Command Sgt. Maj. Ken Wolf had a message for the families of troops killed in Afghanistan after Bowe Bergdahl walked off his post.
"Their sons did not die looking for Pfc. Bergdahl," Wolf said on Thursday's "Serial" podcast, the 11th and final episode of the season.
The podcast investigating the Bergdahl case from seemingly all conceivable angles over the past few months, debunked the persistent rumor that six soldiers from his battalion had been killed during the 45-day, all-out search for Bergdahl. They were all killed in August and September, after the exhausting search effectively had been called off and the mission had changed to secure upcoming Afghanistan elections, according to court testimony.
"We looked and we looked and we looked and we didn't find him," said Wolf, who was the top enlisted leader in Bergdahl's brigade. "No one in the Army is going to say, ‘We stopped looking for you', O.K? But here's the deal -- it's been 45 days and at this point we know where he's at. He's in Pakistan."
Bergdahl's unit -- the 1st Battalion, 501st Infantry Regiment -- was not going to leave its battle space and go into Pakistan to find him, Wolf said.
Wolf, who said he believes Bergdahl betrayed his unit, nonetheless countered arguments from other soldiers that the search had second- and third-order effects that resulted in troops being killed in ambushes and other attacks.
"It doesn't hold water because you're in a very bad neighborhood regardless. You can get killed any day," Wolf said.
Bergdahl walked off Observation Post Mest just after midnight on June 30, 2009, with a plan to hike 20 miles to Forward Operating Base Sharana to report what he viewed as his unit's dangerous leadership, according to court testimony. He was captured hours later by the Taliban and kept captive for nearly five years under tortuous conditions in Pakistan.
He was released in 2014 in a prisoner swap that sent five Taliban detainees at Guantanamo Bay, Cuba, to Qatar -- a deal that helped politicize the case. In televised statements, soldiers were enraged by the idea that Bergdahl might be lionized, when in their view he was a deserter and possibly a traitor. Some claimed he was responsible for others' deaths and deserved to be court-martialed.
Bergdahl, 30, promoted to sergeant during his captivity, is headed to court-martial later this year on charges of desertion and misconduct that endangered troops who searched for him. The crimes carry sentences ranging from "no punishment" to life in prison. Two Army officers who investigated the case said Bergdahl should not be imprisoned, and most experts consider it unlikely that he would be harshly punished because of mitigating factors: Bergdahl enlisted in 2008 with a waiver after washing out of Coast Guard basic training with an emotional breakdown and has been diagnosed with a personality disorder that features delusions and paranoia. He was, according to court testimony, a naive idealist who sought to do the right thing, no matter the consequences, and a model prisoner-of-war who tried repeatedly to resist and escape.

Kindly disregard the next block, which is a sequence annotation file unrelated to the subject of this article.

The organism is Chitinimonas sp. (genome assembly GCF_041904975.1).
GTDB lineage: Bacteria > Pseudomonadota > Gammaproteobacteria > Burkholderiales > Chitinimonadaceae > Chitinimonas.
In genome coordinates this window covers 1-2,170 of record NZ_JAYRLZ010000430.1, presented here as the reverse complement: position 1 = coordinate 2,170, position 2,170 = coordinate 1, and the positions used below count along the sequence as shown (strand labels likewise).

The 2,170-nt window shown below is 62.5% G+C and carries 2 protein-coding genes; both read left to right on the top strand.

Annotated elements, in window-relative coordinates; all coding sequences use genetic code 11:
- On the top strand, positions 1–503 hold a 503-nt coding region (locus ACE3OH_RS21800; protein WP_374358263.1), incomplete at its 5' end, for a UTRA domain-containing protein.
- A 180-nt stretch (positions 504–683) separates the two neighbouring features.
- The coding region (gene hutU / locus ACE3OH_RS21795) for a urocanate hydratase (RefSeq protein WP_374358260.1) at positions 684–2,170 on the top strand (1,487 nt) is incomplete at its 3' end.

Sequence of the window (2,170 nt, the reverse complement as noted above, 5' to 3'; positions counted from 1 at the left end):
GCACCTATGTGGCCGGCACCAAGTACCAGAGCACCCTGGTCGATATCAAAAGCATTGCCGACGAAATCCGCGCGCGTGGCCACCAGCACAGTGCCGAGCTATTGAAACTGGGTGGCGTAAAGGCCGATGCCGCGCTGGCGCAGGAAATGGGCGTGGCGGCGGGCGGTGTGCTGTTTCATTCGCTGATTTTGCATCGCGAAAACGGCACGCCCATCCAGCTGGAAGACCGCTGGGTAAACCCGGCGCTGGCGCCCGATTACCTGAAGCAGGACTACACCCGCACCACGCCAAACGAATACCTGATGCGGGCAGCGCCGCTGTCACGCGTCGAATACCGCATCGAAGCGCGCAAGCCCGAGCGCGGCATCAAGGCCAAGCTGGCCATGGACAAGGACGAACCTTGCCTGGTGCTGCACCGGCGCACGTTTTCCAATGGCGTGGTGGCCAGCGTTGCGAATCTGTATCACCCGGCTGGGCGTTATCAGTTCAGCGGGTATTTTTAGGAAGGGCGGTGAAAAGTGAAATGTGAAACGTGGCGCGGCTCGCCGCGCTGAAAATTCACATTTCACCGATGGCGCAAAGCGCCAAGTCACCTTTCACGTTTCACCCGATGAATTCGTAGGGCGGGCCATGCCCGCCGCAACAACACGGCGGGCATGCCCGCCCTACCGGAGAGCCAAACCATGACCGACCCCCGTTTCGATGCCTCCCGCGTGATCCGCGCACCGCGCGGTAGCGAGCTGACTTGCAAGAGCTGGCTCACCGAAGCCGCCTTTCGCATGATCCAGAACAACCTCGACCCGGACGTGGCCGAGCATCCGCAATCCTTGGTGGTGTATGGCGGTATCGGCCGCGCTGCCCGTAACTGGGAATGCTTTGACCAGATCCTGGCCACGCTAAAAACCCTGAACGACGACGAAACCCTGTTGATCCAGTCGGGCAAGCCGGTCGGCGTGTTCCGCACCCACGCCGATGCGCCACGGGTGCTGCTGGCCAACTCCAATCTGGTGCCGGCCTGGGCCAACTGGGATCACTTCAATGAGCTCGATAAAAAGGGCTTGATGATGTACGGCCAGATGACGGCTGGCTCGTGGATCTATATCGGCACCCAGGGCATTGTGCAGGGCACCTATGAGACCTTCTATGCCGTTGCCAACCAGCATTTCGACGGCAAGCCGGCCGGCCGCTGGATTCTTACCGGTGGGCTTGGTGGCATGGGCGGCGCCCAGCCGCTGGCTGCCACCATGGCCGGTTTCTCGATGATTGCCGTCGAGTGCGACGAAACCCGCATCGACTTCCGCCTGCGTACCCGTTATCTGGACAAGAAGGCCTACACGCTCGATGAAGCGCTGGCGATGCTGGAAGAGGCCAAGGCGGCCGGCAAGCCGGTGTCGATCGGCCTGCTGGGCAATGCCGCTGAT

Although the podcast concluded that no one was killed in the search, it did discuss two men seriously harmed on missions in the first couple of weeks after Bergdahl disappeared. Navy SEAL Jimmy Hatch lost a leg in a gunfight on a mission to find Bergdahl. Army Sgt. 1st Class Mark Allen was shot in the head on a different mission; he lost part of his brain, was paralyzed and rendered mute.
The podcast revealed that two other soldiers had walked off their posts in Afghanistan. In 2012, a soldier left his forward operating base to walk to join his unit at their outpost. In 2010, a soldier left FOB Sharana planning to walk to eastern Europe, carrying sunscreen and an ornamental sword and battle ax. Both were discovered early on by Afghan police and returned to their units before any harm was done. Neither was charged. The one planning to walk to Europe was sent home "to get the help he needed," a military therapist told podcast host Sarah Koenig. The Army treats people like that as "head cases," the therapist told Koenig, "like astronauts taking off their helmets in space".
Some 3,500 soldiers have been convicted of being absent without leave from 2001 to 2014, and 980 convicted of desertion, most all of them in the U.S., according to numbers the Army provided to the podcast researchers.